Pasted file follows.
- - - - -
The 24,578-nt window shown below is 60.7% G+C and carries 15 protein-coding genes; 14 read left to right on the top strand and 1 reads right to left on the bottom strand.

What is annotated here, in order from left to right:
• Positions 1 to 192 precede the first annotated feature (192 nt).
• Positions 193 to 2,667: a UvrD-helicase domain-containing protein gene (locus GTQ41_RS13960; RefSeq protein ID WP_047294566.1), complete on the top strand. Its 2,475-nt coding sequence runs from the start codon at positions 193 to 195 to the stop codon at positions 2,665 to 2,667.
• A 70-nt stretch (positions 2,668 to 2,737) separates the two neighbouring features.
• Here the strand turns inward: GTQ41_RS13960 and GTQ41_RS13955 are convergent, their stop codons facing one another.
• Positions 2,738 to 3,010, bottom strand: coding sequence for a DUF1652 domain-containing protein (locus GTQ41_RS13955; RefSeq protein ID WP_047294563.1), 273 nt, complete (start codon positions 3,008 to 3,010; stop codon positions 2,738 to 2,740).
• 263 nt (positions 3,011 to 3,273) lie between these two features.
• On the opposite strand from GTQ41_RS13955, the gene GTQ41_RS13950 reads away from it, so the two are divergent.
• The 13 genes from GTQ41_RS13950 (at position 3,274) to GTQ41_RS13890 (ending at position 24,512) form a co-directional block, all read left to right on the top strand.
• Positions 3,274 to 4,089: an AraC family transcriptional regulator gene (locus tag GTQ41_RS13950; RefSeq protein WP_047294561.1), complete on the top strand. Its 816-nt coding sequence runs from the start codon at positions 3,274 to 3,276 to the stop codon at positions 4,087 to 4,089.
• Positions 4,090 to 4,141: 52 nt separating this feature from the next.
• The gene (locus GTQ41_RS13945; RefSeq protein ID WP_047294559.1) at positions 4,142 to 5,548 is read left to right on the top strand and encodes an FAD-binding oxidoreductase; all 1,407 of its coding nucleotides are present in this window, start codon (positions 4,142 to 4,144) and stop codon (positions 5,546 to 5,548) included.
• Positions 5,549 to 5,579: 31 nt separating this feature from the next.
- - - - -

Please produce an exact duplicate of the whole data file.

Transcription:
The 24,578-nt window shown below is 60.7% G+C and carries 15 protein-coding genes; 14 read left to right on the top strand and 1 reads right to left on the bottom strand.

What is annotated here, in order from left to right:
• Positions 1 to 192 precede the first annotated feature (192 nt).
• Positions 193 to 2,667: a UvrD-helicase domain-containing protein gene (locus GTQ41_RS13960; RefSeq protein ID WP_047294566.1), complete on the top strand. Its 2,475-nt coding sequence runs from the start codon at positions 193 to 195 to the stop codon at positions 2,665 to 2,667.
• A 70-nt stretch (positions 2,668 to 2,737) separates the two neighbouring features.
• Here the strand turns inward: GTQ41_RS13960 and GTQ41_RS13955 are convergent, their stop codons facing one another.
• Positions 2,738 to 3,010, bottom strand: coding sequence for a DUF1652 domain-containing protein (locus GTQ41_RS13955; RefSeq protein ID WP_047294563.1), 273 nt, complete (start codon positions 3,008 to 3,010; stop codon positions 2,738 to 2,740).
• 263 nt (positions 3,011 to 3,273) lie between these two features.
• On the opposite strand from GTQ41_RS13955, the gene GTQ41_RS13950 reads away from it, so the two are divergent.
• The 13 genes from GTQ41_RS13950 (at position 3,274) to GTQ41_RS13890 (ending at position 24,512) form a co-directional block, all read left to right on the top strand.
• Positions 3,274 to 4,089: an AraC family transcriptional regulator gene (locus tag GTQ41_RS13950; RefSeq protein WP_047294561.1), complete on the top strand. Its 816-nt coding sequence runs from the start codon at positions 3,274 to 3,276 to the stop codon at positions 4,087 to 4,089.
• Positions 4,090 to 4,141: 52 nt separating this feature from the next.
• The gene (locus GTQ41_RS13945; RefSeq protein ID WP_047294559.1) at positions 4,142 to 5,548 is read left to right on the top strand and encodes an FAD-binding oxidoreductase; all 1,407 of its coding nucleotides are present in this window, start codon (positions 4,142 to 4,144) and stop codon (positions 5,546 to 5,548) included.
• Positions 5,549 to 5,579: 31 nt separating this feature from the next.